By Barry Cottam
On Saturday afternoon, February 15, about two dozen of us gathered in the foyer of the Agriculture and Agri-Food Canada’s Neatby Building in eager anticipation of a tour of the Canadian National Collection (CNC) of Insects, Arachnids and Nematodes.
The CNC is one of the largest insect collections in the world, with 17 million pinned specimens stashed away in cases piled high in special cabinets. The collection is so heavy it has been moved into the oldest and sturdiest part of the building.
Three of the 16 entomologists currently on staff, Drs Owen Lonsdale, Hume Douglas and Jeff Skevington, were on hand to divide us up into groups. I was in Owen’s group and our path barely crossed those of the other two.
Owen is the manager of the CNC and a keen, enthusiastic researcher exploring the minute worlds of Dipteran families most of us rarely see. He started us off in the molecular lab, explaining that entomologists are relying increasingly on molecular and DNA studies for species identification and evolutionary reconstruction. Sometimes physical differences between species can be very small but the behavioural differences very large: two insects that appear identical could be polar opposites, one being beneficial (a pollinator or an insect that feeds on pest species) the other being a pest or parasitoid of beneficial species. Millions of dollars worth of agricultural production can ride on getting the species identified correctly.
From the lab we went straight into the labyrinthine collection, starting with some of the largest and most beautiful of the Lepidoptera. Owen noted that while butterflies get most of the attention, moths form by far the largest number of species. In fact, butterflies are actually diurnal moths, a rather surprising description for we amateur entomologists.
We surveyed a wide range of other insects, from Odonata – no one on staff is currently working with them, unfortunately – to various genera of Diptera, including robber, horse and flower flies, the latter being an interesting follow-up on Flower flies!, Andrew Young’s presentation on the Syrphids.
One person in our group was a very keen lad, too young to join the Macoun Club but allowed in anyway – he’s that enthusiastic. Full of questions and eager to see everything, he pretty much glued himself to Owen so as not to miss a thing. I understood his passion and was happy to see him enjoying this opportunity, not available in my day.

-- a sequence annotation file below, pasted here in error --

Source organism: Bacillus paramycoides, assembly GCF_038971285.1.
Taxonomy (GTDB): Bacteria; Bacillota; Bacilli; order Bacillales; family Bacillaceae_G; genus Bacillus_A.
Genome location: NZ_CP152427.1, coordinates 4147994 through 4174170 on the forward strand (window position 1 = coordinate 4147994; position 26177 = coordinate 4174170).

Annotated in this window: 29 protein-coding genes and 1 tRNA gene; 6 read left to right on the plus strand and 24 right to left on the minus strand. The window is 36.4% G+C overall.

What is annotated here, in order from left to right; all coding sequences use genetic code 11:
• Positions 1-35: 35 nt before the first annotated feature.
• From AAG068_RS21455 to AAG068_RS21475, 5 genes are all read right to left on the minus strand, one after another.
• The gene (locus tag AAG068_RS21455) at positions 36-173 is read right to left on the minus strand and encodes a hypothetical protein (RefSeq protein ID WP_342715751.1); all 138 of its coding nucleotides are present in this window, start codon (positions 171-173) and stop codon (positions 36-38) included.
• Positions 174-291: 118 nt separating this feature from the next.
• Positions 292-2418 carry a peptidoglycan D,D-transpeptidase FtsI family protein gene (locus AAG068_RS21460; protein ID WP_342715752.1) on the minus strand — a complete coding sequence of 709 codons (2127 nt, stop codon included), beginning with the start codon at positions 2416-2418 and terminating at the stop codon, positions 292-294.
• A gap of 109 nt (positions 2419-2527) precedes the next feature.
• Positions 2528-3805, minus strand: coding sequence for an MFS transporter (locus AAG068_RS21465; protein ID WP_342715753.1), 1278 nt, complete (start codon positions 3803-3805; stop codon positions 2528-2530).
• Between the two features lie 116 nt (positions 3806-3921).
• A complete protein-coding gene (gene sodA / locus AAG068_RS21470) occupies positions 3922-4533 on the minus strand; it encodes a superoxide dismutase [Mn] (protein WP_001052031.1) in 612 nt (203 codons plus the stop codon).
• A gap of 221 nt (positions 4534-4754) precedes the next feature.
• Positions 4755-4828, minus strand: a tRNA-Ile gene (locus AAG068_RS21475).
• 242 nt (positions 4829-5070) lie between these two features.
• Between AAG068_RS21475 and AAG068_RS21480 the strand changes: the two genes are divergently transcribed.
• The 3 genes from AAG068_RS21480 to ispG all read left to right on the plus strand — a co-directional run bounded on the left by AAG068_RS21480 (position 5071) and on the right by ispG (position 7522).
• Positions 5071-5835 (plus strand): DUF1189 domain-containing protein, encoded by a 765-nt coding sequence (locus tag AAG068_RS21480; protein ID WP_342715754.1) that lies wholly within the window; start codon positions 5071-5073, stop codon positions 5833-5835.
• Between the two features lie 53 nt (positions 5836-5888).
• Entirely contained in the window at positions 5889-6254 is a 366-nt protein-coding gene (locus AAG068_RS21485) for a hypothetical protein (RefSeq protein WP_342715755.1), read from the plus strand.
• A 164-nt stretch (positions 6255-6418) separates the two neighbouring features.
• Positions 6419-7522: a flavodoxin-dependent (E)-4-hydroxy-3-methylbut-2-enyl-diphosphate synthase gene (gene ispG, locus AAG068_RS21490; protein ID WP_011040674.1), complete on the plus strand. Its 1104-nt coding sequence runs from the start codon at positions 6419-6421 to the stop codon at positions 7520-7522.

We stopped in at Owen’s lab, where his microscopic work includes sketches of the genitalia of the Diptera he is identifying. Each sketch can take up to 8 hours to make and, by my calculation, if he does nothing else and collects no other species, he will finish his drawings on one project in particular in about 2 years. His art background, he explained, enables him to combine two often conflicting areas of interest, the arts and sciences.
Owen explained how the collection is organized, from the accurate labeling of every item and the conventions around creating scientific names to the importance of holotypes, the insects first described for a species that become the standard for identifying others in the same species. He also outlined how the CNC can be used to study diversity, the evolution of species and their taxonomic relationships, species biogeography and radiations, insects as vectors of disease, the impacts of habitat loss and climate change.
The CNC’s primary mandate is to support agriculture, protect Canadian bioresources, investigate problems such as pests, detection and control invasive insect species, and protect agricultural production. Those tiny insects we generally never see cause billions of dollars in damage to food stocks and forest resources the world over. The Emerald Ash Borer is but a recent example, which likely entered North America accidentally as larvae in wooden packing materials from east Asia.
For this retired historian, Owen’s comments on the literature were as interesting as the collection itself. He pointed out several of the manuals on various orders published by the CNC and in use around the world. These include the three-volume Manual of Nearctic Diptera, published between 1981 and 1989, and now available online through the website of the Entomological Society of Canada.
The CNC has shelves full of boxes containing published articles from around the world that are not yet available online, a huge and growing literature that still only scratches the surface of the entomological world. Some 1.5 million species have been described, but estimates of total species range from 10 to 30 million.
The collection of insects in the Canadian Arctic during the Cold War was a particularly interesting story: soldiers and others stationed on the Dew Line sought help from the CNC for dealing with the black flies and other biting critters driving them mad. The result was the Northern Insect Survey, with a small army of 49 entomologists collecting not only the offending beasties but anything else they could find – all still tucked away in the CNC.
All in all, this was a fascinating afternoon that went by too quickly. These tours are offered from time to time, so keep checking the OFNC events info. I for one plan to come back!
If you want to know a whole lot more about the history of the CNC, check out Owen’s item in the Newsletter of the Biological Survey of Canada.